Fishing in Murrieta

Select Local Merchants

Diamond Valley Lake plays a critical role in the well-being of Southern Californians. When major droughts befall the region, the reservoir is among the first emergency resources to be tapped for fresh water, and it can sustain Southern California's 18 million inhabitants for up to six months.

Otherwise, the lake is much more about having fun, and Diamond Valley Marina helps people do just that. Though bodily contact with the water is not permitted, visitors can rent a boat from the marina and cruise across the 7-square-mile body of water surrounded by red hills. The fishing alone is reason enough to make a visit to Diamond Valley, and many do every year to try and haul up the black bass, bluegill, rainbow trout, and catfish that live beneath the waters, brazenly breaking the clearly stated no-body-contact laws. Nonfishers, meanwhile, can be content with relaxing on a rental pontoon from the marina or hiking or riding horses on the trails that rim the lake edge.

2615 Angler Ave

First String Sportfishing sails the open seas off of Southern California, taking passengers on both fishing voyages and educational marine tours. Its largest boat, First String, can hold up to 149 people for its whale-watching tours. On board the 93-foot boat, you’ll find two 9-ton fish holds, two radars, a large-screen television, and a dolphin-to-English dictionary. First String Sportfishing’s other boats depart for both Californian and Mexican waters on fishing excursions. These trips typically yield shallow-water rockfish such as Sculpin and Whitefish and larger varieties including yellowtail and barracuda.

2313 Plaza A La Playa
San Clemente,

Mad Maui BBQ Fusion patrols the streets of Oceanside in its mobile food truck, rolling over hunger by slinging a slew of barbecue creations. The Mad Maui burger combines a sweet-chili-marinated beef patty with tropical fruit salsa, grilled onions, sesame seeds, blue cheese, and red cabbage, perfect for backyard games of edible Frisbee ($8). Diners can snack on two salsa-coated pulled-pork tacos ($5) or munch on Volcano nachos ($7), made with chipotle cheese and kalua pork. The cooks also dispense orders of sweet-potato fries or pineapple poppers to bolster meals and match behemoth appetites ($2.50 each).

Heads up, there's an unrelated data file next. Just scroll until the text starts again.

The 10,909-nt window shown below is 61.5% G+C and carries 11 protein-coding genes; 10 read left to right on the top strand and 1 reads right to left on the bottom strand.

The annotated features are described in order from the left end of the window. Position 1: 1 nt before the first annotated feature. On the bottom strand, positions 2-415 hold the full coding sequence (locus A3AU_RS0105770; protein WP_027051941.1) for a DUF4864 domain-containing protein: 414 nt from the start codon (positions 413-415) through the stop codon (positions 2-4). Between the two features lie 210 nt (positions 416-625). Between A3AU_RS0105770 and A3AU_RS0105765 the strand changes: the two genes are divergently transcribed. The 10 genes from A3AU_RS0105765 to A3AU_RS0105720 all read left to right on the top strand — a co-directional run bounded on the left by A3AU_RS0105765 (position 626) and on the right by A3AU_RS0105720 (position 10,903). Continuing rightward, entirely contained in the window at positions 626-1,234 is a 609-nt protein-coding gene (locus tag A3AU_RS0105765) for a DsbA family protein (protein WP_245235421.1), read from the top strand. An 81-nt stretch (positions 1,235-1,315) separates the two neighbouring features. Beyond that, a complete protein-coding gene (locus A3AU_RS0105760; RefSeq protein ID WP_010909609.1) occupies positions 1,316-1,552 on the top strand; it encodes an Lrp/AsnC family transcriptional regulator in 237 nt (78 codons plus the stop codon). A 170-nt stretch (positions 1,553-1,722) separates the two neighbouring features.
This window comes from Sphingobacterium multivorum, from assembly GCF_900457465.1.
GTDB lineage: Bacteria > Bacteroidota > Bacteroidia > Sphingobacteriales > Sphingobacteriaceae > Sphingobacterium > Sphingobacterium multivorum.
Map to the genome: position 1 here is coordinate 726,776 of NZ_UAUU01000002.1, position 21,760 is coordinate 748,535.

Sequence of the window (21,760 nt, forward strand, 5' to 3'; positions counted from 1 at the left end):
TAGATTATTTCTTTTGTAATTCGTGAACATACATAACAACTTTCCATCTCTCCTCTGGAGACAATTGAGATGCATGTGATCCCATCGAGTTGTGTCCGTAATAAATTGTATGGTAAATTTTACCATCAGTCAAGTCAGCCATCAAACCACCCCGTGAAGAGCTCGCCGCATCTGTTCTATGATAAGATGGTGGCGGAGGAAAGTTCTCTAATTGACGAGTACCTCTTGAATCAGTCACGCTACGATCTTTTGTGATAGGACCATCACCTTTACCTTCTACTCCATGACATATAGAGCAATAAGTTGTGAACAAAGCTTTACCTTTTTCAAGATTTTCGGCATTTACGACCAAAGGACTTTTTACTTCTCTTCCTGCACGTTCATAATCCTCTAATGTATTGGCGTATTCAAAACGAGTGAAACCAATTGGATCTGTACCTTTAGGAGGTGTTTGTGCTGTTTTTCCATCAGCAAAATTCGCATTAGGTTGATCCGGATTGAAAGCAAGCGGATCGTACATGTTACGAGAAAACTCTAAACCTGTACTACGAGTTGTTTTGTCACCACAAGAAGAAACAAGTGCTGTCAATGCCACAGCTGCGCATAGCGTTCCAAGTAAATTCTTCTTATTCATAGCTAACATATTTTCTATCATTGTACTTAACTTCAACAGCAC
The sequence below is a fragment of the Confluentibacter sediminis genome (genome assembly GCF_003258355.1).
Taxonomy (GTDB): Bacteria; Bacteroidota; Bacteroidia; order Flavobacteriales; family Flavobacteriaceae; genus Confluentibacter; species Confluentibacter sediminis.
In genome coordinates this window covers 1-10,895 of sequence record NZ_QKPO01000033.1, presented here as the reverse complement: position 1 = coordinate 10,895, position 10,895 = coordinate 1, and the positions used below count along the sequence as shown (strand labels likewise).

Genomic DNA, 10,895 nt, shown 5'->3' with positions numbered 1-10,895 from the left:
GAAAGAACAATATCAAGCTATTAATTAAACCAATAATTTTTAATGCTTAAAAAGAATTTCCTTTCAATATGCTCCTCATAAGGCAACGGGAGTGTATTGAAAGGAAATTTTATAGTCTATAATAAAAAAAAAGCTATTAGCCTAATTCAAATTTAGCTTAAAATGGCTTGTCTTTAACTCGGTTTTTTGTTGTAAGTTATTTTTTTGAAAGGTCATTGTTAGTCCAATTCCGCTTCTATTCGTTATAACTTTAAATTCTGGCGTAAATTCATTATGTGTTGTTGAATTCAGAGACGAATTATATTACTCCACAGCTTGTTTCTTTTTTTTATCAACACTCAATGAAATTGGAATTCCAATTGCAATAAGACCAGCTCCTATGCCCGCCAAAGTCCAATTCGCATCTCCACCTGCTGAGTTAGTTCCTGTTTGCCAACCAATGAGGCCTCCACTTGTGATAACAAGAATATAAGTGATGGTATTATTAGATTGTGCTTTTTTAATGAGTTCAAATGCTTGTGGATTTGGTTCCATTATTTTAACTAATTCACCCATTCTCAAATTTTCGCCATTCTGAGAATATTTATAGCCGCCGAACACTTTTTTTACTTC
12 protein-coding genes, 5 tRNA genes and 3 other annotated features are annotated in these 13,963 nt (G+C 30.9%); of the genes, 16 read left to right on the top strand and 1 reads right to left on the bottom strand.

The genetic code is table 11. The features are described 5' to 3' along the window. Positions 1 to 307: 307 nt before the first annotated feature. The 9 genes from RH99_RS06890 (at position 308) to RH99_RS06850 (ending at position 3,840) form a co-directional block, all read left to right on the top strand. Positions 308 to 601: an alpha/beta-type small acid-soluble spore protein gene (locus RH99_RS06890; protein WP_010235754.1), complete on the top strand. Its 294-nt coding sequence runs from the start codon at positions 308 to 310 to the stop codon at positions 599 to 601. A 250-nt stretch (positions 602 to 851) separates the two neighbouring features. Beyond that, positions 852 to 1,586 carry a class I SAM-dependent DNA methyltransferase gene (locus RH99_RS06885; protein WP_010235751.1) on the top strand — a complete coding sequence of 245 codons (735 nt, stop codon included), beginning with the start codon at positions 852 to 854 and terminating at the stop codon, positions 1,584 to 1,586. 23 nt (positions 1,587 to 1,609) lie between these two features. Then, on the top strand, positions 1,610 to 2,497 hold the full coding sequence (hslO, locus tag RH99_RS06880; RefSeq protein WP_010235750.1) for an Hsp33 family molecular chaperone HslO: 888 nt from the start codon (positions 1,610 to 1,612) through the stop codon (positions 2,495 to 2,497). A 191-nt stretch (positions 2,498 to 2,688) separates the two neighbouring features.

1719 Oceanside Blvd

While seated in a boat on Laguna Niguel Lake, visitors feast their eyes on the surrounding rolling hills and lush forestry while taking advantage of 44 acres of fishing spots. The staff constantly stocks the waters with new fish, sending thousands of pounds of rainbow trout, catfish, and other species to swim amid the watery depths. With the fishing arena prepared, they then rappel down on fishing lines to awaiting customers to supply permits, poles, and bait, which they use to entice bluegill and other aquatic passersby.

Though all share the same lake, visitors can embark on fishing adventures in multiple ways. They can wrestle with carp from the lakeside, steer a rented boat, or bob across the water in float tubes, a single-person watercraft reminiscent of the floating easy chairs used by retired penguins.

28241 La Paz Road
Laguna Niguel,

Dana Wharf Whale Watching's expert crews and skippers glide their watercrafts on the open seas so visitors can soak up sunshine while searching for rare and endangered whales as they migrate south to avoid tax season. Expert captains steer crafts through frothy spumes and narrate each trip, educating passengers on the abundant life beneath the glassy waters. Voyagers can either venture into the boat's full-service galley for a hot meal or bring their own food and nonalcoholic drinks to stave off hunger and resist eating the ocean's jagged, hamburger-shaped coral.

34675 Golden Lantern
Dana Point,

Reservations/Appointments: Required

Established: 2014

Staff Size: 3 people

Average Duration of Services: 1?2 hours

Handicap Accessible: Yes

Brands Used: Lani Fishing

Recommended Age Group: All Ages

Pro Tip: Enjoy being outdoors and have an interest in fishing different techniques.

Most Popular Attraction/Offering: Fly fishing the simple way with Tenkara.

Q&A with Chris Carter, Owner

When and how did you first develop a passion for your work?

I started fishing as a little kid using a bamboo cane pole. I saw an older fellow using the first spinning rod that I had ever seen and said to myself, "Someday I am going to have one of those." I have enjoyed fishing in salt water and fresh water my whole life. I decided to start this business trying different methods of fishing. The Tenkara method was so simple to do, so I knew others of any age would enjoy it, and people that have a physical disability would also have fun with it. There is no reel involved.

As the old adage says, "Stuff happens." What training do you and your staff have to stay ahead of the unexpected?

As we go through life, I have found that sometimes going back to simpler methods of doing something you enjoy is actually a lot more fun and brings out the kid in you. It is important to share with others when you find something so enjoyable, especially in these times we live in.

Have you ever been a patron of your own business? If so, what was the most enjoyable part?

Seeing the happiness of others.

Is there anything else you want to add that we didn't cover?

Tenkara fly fishing consists of a rod, line, and a fly?a very simple method of fly fishing that almost anyone can enjoy doing, even with those with some physical disabilities.

26805 Calle Real
Dana Point,